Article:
The top two teams with the best records in each league will get a bye and don’t have to play in the wild-card round. Those four teams get a few days of rest. Right now, that would be the Astros and Yankees in the American League and the Dodgers and Braves in the National League.
The wild-card round will feature four series: The No. 6 seed will play at the No. 3 seed in both the AL and NL. The No. 5 seed will play at the No. 4 seed.
WHY ARE THE PLAYOFFS STARTING LATE?
October’s postseason festivities will bleed into November before a champion is crowned.
That’s mostly because of the sport’s labor strife that resulted in a work stoppage over the winter. It delayed the beginning of spring training and pushed the regular season back about a week. Baseball players and owners salvaged the usual 162-game season, but to do that, they had to move opening day from March 31 to April 7.
Some of the games originally scheduled for the first week of the season were moved to the end, meaning a season that was originally scheduled to end on Oct. 2 instead ends on Oct. 5.
Hence, a late start to the playoffs.
WHAT HAPPENED TO BASEBALL TIEBREAKER GAMES?
Game No. 163 is one that lives in baseball lore. Bucky Dent’s homer for the Yankees in 1978. Matt Holliday’s game-winning run in the 13th inning for the Rockies in 2007.
Those days are gone.
If there’s a tie for one of the playoff spots, mathematical tiebreakers will be used instead of an extra game. The first will be the head-to-head record between the two teams involved.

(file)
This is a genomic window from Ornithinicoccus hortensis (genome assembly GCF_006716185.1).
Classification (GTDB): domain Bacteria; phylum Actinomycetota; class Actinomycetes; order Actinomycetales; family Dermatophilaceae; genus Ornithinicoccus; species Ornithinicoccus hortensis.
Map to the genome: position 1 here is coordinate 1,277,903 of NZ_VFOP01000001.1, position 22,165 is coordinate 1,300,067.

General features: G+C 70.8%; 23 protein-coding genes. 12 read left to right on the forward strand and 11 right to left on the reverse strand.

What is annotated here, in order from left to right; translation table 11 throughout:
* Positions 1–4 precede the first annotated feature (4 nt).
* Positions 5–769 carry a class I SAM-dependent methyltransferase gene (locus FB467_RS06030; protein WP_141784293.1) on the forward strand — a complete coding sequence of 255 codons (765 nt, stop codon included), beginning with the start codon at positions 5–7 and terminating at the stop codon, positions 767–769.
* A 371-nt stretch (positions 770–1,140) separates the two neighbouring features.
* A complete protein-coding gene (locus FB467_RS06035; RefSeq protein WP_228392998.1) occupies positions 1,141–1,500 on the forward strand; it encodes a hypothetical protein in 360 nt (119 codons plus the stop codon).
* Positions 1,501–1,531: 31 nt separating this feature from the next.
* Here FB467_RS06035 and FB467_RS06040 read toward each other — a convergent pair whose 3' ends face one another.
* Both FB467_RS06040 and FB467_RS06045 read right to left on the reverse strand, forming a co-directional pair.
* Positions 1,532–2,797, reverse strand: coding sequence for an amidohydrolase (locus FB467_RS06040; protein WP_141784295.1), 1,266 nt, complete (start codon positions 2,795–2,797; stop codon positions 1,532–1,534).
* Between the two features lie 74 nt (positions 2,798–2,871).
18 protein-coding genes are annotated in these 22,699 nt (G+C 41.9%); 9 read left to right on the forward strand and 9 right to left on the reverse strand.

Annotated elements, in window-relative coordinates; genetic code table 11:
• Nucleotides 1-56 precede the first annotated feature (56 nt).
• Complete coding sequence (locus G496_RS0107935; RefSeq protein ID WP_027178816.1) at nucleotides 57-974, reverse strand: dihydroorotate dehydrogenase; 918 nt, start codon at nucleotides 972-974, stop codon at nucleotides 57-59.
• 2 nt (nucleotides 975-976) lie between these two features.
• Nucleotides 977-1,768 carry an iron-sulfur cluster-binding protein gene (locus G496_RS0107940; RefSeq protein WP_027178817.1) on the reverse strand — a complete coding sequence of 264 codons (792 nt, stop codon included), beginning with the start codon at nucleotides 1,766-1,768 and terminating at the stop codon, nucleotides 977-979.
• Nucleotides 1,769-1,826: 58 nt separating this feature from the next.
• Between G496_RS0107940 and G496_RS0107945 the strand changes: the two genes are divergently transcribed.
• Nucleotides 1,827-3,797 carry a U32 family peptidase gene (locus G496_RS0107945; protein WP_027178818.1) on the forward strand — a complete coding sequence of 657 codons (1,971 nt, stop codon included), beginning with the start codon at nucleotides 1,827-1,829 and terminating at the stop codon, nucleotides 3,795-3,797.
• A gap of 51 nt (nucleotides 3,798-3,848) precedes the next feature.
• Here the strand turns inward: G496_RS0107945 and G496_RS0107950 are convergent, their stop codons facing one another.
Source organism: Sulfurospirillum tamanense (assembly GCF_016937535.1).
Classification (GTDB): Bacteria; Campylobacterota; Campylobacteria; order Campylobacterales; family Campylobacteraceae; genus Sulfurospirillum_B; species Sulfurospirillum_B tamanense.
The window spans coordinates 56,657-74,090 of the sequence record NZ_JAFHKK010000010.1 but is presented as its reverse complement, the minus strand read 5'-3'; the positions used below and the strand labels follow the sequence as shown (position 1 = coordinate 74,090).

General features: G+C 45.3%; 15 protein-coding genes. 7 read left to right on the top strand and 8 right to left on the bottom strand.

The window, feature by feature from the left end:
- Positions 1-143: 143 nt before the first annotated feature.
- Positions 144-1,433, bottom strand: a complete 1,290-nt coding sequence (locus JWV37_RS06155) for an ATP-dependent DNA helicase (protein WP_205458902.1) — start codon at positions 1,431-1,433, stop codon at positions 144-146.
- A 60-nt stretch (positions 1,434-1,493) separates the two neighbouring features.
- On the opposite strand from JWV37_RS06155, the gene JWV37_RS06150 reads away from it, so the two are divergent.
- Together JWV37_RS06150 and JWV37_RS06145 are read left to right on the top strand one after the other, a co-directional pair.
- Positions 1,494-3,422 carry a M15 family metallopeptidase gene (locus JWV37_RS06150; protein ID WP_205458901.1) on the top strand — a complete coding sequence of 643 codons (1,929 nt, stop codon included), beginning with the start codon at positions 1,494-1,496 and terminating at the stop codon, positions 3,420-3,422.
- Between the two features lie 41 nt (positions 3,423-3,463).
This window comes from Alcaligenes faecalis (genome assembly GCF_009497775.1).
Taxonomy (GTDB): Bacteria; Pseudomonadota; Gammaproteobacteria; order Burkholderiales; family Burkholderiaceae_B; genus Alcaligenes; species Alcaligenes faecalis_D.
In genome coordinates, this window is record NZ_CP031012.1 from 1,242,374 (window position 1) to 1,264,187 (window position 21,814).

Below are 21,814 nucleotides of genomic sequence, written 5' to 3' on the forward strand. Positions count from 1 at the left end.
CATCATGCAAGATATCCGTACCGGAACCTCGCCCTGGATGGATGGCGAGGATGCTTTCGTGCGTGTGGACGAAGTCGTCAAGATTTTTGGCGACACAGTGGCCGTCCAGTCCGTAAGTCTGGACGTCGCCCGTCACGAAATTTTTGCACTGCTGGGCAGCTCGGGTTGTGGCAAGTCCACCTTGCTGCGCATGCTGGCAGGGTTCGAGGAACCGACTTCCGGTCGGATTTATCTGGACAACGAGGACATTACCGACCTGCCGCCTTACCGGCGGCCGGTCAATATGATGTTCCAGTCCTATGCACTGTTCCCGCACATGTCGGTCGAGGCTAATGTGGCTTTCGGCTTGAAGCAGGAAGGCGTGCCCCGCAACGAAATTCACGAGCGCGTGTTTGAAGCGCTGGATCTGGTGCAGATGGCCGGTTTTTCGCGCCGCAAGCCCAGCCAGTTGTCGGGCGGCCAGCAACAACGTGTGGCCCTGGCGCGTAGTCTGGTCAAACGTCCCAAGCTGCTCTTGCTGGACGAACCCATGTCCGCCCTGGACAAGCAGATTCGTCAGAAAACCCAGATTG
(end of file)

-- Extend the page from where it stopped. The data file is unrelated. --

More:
If that can’t handle the stalemate, the team with the best intra-divisional record will win the tiebreaker. If that doesn’t work, the process continues with more and more convoluted solutionsuntil a resolution is reached.
It’s unlikely tiebreakers will be needed in the American League, but keep an eye on the National League. The Braves and Mets are locked in a tight race for the NL East, while the Brewers and Phillies are in a battle for the final NL wild-card spot.
WHO ARE THE FAVORITES?
The Los Angeles Dodgers have been dominant all season with a lineup that includes Mookie Betts, Trea Turner, Will Smith and Freddie Freeman. They could top 110 wins this season during the final week.
Over in the American League, the Houston Astros have already topped 100 wins as well. They’ve got a loaded lineup that includes Jose Altuve, Alex Bregman and Yordan Alvarez, along with potential AL Cy Young winner Justin Verlander.
New York’s teams should figure into the mix as well. The Yankees were cruising for much of the season — led by star Aaron Judge’s 61-homer campaign — but have just a 30-31 record since the All-Star break. The Mets have one of the league’s deepest pitching staffs, with two aces on top in Jacob deGrom and Max Scherzer.
More AP MLB: https://apnews.com/hub/MLB and https://twitter.com/AP_Sports